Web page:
Citizen Kane --- In and Out Of The Warehouse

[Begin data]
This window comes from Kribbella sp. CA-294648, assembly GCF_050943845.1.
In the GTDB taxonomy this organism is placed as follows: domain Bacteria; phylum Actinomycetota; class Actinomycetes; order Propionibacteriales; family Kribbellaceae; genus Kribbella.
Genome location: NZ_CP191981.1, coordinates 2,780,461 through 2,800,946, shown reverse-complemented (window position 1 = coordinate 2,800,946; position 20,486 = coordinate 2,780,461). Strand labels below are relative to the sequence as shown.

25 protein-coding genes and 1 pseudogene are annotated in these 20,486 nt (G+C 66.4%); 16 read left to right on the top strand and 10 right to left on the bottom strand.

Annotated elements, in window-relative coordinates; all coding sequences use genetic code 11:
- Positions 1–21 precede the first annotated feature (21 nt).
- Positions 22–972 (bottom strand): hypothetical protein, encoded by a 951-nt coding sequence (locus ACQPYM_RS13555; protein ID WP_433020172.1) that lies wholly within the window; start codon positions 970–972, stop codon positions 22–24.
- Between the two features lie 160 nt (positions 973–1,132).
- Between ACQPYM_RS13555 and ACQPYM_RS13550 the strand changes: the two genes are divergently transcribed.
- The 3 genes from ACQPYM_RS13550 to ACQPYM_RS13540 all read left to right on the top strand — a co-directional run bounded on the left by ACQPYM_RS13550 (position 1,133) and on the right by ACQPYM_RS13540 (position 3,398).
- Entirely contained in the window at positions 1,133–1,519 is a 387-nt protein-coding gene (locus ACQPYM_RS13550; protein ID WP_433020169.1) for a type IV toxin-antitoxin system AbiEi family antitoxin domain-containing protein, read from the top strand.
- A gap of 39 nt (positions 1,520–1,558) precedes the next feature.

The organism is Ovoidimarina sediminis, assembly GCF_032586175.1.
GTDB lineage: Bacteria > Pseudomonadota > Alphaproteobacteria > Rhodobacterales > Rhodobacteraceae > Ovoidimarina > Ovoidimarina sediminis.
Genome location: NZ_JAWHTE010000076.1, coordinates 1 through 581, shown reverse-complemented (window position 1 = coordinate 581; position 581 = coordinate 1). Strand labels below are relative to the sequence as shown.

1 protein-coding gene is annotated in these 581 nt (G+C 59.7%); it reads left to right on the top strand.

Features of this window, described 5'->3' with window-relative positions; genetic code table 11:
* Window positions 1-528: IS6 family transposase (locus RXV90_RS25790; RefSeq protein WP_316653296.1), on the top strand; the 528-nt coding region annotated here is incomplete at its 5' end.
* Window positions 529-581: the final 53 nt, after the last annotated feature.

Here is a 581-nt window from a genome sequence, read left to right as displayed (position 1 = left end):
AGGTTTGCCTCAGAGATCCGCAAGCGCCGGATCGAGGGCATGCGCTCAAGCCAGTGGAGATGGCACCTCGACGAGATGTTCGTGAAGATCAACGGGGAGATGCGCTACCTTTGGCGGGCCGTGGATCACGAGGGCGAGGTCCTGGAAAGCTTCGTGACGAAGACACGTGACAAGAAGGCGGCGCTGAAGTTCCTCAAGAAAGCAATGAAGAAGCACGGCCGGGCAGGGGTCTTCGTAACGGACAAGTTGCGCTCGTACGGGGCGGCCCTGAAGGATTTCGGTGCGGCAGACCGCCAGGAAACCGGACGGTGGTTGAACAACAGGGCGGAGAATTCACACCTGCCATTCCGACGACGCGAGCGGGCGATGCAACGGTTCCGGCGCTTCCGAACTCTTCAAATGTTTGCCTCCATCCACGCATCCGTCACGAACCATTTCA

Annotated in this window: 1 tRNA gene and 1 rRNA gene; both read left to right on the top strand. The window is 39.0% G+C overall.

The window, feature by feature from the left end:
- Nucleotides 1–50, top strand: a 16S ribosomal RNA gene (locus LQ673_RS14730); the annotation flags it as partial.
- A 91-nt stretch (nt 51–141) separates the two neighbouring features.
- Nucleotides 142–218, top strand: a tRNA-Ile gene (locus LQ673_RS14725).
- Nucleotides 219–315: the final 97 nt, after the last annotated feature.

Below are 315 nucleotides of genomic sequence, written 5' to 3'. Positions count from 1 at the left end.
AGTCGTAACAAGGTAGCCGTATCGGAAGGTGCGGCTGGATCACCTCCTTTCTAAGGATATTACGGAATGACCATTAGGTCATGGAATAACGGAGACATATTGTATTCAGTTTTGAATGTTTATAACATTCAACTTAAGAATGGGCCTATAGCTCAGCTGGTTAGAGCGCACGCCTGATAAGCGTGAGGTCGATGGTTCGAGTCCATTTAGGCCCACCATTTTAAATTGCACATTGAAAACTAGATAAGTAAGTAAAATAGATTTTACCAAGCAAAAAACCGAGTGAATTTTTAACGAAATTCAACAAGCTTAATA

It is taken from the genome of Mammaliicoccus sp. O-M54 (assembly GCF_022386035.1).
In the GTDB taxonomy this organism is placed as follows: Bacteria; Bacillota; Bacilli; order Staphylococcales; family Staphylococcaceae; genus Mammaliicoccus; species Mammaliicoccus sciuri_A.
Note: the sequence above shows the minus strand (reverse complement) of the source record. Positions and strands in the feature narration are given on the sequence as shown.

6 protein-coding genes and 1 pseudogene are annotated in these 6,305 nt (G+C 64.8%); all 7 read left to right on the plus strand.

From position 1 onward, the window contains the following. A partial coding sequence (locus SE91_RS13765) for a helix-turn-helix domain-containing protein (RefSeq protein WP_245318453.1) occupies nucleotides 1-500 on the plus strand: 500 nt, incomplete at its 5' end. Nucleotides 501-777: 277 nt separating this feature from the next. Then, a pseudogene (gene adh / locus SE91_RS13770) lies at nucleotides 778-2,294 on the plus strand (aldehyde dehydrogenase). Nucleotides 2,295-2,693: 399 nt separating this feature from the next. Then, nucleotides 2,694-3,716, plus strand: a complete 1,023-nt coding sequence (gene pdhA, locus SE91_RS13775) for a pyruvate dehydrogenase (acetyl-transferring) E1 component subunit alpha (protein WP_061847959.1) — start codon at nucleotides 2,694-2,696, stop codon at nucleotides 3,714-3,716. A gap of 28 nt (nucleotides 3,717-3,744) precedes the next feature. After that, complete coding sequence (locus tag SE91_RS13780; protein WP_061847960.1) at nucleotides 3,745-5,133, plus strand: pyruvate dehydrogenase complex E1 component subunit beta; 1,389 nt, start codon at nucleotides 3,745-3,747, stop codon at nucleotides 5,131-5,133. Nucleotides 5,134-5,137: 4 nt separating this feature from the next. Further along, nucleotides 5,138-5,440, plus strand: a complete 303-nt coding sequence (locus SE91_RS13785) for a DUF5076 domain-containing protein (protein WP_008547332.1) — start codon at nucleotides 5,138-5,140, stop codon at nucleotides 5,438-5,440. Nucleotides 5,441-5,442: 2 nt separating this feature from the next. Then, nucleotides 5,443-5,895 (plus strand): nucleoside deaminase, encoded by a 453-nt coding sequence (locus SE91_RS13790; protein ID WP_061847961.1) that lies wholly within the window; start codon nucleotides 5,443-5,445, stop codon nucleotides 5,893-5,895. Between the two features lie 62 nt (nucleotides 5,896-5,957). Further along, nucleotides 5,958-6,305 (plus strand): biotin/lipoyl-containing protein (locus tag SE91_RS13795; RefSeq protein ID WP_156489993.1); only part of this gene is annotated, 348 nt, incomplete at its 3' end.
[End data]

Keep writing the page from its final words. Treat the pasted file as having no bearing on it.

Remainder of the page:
Following its general release during the 1941-42 season, Citizen Kane went into hibernation that would last nearly fifteen years. While Orson Welles struggled to resurrect a Hollywood career, exhibitors with bitter memories of Kane in first-run shunned it like a plague. Despite maintaining one of the industry’s heaviest reissue schedules, RKO couldn’t be bothered with this one. European audiences discovered Citizen Kane after the war, but hosannas published in foreign language publications were not enough to revive interest stateside. Further impediments arose when nitrate-based film was phased out in favor of safety stock. This had been a major safety issue largely ignored during interims between disastrous booth fires wherein projectionists sometimes lost their lives. An economic alternative was needed, and by the late forties, industry heads had one. Most were converting by 1950. Within a few years, nitrate was out, along with thousands of features and shorts previously printed on the unstable stock. Extant prints of Citizen Kane would be cleared from RKO exchanges along with the rest. 35mm prints of old titles were available in the event of a (safety-based) reissue, but who needed the expense of new prints where the feature wasn't wanted? Proven hits naturally lent themselves better to grindhouse situations on the lookout for cheap program filler. Cat People showed $65,000 profits for a 1952 revival, over and above $183,000 it garnered in black ink during the original release ten years earlier. Cost-conscious RKO used low-grade newsreel stock to generate 35mm safeties for these fifties engagements, compromising visual splendors otherwise to be had in Val Lewton’s horror series and Astaire/Rogers musicals. It would be 1956 before Citizen Kane was back on release schedules, just in time for RKO to take its place as exhibition’s supreme pariah …